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Copyright 2017 Fresh Air. To see more, visit Fresh Air.

DAVE DAVIES, HOST:

Copyright 2017 Fresh Air. To see more, visit Fresh Air.

DAVE DAVIES, HOST:

This is FRESH AIR.

(SOUNDBITE OF TV SHOW, "THE DATING GAME")

UNIDENTIFIED ANNOUNCER: From Hollywood, the dating capital of the world, it's "The Dating Game."

(APPLAUSE)

A few days ago, one of my students asked me what I was reading, so I told her about Jean Hanff Korelitz's new novel, called The Devil and Webster. My student's eyes got wider as I finished lightly summarizing the plot, and she said, with some concern about Korelitz: "I hope she's ready for all the angry tweets and emails."

Yeah, I think she probably is.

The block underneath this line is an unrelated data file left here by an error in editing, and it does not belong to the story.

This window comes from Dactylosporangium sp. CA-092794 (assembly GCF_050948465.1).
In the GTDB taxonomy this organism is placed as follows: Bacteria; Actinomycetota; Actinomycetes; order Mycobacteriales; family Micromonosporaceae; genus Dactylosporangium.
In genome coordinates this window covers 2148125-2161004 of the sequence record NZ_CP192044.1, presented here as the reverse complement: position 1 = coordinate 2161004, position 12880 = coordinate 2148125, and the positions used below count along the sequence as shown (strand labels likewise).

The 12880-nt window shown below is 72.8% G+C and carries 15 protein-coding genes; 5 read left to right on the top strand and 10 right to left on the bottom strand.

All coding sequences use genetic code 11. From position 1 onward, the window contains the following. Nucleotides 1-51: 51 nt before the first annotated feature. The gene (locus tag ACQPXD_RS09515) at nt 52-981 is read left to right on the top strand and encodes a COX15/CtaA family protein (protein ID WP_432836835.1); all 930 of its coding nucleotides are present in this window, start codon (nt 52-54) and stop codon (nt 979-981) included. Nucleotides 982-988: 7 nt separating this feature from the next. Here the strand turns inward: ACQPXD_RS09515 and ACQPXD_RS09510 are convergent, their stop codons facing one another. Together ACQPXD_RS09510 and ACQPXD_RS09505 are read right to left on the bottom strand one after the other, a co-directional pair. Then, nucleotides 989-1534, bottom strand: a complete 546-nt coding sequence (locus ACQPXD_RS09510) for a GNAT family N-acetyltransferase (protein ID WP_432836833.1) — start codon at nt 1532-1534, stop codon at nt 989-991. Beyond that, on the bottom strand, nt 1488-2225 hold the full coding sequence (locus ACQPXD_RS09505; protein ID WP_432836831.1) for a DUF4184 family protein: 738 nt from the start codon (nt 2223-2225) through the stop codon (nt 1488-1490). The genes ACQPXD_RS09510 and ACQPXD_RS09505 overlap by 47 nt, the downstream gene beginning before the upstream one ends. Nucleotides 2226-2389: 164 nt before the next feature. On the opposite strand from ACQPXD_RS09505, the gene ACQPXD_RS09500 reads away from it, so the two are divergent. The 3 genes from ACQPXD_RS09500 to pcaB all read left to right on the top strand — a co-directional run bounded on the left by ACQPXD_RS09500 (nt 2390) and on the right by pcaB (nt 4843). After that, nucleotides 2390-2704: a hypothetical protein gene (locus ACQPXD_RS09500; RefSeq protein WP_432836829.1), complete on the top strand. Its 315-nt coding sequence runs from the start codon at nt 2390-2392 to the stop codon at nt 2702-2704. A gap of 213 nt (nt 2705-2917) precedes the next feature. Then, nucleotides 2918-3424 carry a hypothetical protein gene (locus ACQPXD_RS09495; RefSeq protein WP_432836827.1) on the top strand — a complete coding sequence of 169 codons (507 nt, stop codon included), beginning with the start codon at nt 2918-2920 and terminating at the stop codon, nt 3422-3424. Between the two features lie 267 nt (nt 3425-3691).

Copyright 2017 Fresh Air. To see more, visit Fresh Air.

DAVE DAVIES, HOST:

Coming up in the New York City stand-up scene, Pete Holmes was something of an anomaly, working clean alongside other comics whose jokes were raunchy or sexually explicit. Holmes, who grew up a devout Christian, tells Fresh Air's Terry Gross that he saw himself as the "Good Boy" in the early days of his career.

"I was trying to do the comedy that I thought my parents wanted me to do," Holmes says. "I was basically picturing [Jesus] in the back of the club, and if I could go up and not say the F-word I thought he would love me more."

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